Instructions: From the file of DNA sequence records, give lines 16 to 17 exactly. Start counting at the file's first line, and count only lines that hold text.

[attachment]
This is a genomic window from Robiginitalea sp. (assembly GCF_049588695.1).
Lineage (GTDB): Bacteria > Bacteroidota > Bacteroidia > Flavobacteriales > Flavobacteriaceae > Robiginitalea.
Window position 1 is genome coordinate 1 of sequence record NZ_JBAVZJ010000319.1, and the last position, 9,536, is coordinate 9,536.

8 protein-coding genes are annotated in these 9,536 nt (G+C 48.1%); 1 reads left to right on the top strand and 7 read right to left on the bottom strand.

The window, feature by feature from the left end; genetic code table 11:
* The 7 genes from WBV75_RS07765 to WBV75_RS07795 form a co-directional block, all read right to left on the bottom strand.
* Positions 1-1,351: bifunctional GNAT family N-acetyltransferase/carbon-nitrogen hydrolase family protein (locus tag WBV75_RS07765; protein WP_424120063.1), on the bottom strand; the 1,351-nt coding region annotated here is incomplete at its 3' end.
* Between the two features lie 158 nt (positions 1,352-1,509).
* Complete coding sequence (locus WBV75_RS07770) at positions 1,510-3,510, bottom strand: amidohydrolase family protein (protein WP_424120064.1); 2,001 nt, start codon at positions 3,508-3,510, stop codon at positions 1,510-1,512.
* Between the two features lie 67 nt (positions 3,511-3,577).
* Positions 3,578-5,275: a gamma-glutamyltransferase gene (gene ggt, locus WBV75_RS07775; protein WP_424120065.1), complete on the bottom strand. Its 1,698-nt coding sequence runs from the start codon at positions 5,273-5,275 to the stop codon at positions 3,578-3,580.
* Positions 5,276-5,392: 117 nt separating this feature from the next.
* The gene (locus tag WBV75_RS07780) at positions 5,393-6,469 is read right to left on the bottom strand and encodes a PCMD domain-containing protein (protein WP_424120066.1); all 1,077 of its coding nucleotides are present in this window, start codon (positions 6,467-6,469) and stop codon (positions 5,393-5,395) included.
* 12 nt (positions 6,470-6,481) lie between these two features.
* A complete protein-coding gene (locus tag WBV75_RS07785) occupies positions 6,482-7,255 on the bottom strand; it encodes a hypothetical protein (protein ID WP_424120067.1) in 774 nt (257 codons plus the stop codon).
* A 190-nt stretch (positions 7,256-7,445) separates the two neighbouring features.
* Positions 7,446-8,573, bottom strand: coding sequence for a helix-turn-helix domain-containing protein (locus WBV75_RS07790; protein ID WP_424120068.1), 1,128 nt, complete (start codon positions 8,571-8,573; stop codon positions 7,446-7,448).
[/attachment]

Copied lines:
* A 190-nt stretch (positions 7,256-7,445) separates the two neighbouring features.
* Positions 7,446-8,573, bottom strand: coding sequence for a helix-turn-helix domain-containing protein (locus WBV75_RS07790; protein ID WP_424120068.1), 1,128 nt, complete (start codon positions 8,571-8,573; stop codon positions 7,446-7,448).